Monday, August 31, 2009
At the end of Spring semester, I broke down in front of my students and cried. It was the last class, and I started to meltdown while giving my usual course wrap-up in front of the students in my 11:00 class. It was pretty strange. The class itself was not to blame for my tears. They had been just fine. No student had triggered the tears. But, believe me, the crying was embarrassing for me and for the class, and it definitely was not the way I wanted the semester to end. I wondered if I was having some sort of nervous breakdown.
In six years of adjuncting, I had never cried in front of a class before. No matter how bad it got. But after I read "Celia Monahan's" post about discovering that her adjunct pay was the same as her student's work study pay, I stopped feeling so bad about the tears last semester.
I've known for a while that I'm only making about $12.00 an hour as an adjunct. And I've known that loads of people on campus with far less demanding jobs make as much or more than I do -- even the work study students. I've even applied for some of those jobs, only to be turned down as far too overqualified. In fact, in the past four years, I have applied for eleven non-teaching jobs on campus and have only made it to the interview stage once. I wanted to know why I wasn't making the cut and was told that they just didn't need someone with a Ph.D to do the work.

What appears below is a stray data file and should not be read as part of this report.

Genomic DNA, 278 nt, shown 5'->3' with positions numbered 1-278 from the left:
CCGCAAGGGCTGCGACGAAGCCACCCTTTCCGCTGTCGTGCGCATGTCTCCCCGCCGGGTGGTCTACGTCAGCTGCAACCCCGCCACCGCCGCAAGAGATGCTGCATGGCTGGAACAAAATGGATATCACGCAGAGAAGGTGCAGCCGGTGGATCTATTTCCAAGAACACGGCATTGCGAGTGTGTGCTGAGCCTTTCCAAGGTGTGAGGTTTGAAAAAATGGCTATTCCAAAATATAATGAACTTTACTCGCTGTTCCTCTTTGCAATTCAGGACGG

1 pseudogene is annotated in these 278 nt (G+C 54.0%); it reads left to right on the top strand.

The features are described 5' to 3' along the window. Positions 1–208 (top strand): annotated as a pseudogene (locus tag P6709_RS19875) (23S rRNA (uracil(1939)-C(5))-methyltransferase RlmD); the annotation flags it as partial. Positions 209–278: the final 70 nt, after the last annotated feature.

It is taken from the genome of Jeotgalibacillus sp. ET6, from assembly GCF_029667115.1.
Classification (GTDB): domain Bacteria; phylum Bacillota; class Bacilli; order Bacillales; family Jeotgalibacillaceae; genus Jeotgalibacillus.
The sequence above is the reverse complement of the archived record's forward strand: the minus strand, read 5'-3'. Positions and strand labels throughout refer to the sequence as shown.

So, semester after semester, I've soldiered on. Not only is it hard to pay the bills on adjunct pay, it's hard to deal with the reality that virtually everyone else on campus is making more money and has better job security. Psychologically, it's hard to be a good teacher while being so underpaid.
Celia's post puts it all out in the open. Adjunct pay is shit. How humiliating to find out that an undergrad working at the fitness center, passing out balls, is getting the same paycheck as an adjunct with a Ph.D. If I'm not out of academe next semester, please come shoot me. After the tears, after reading Celia's post, I just can't do this any more.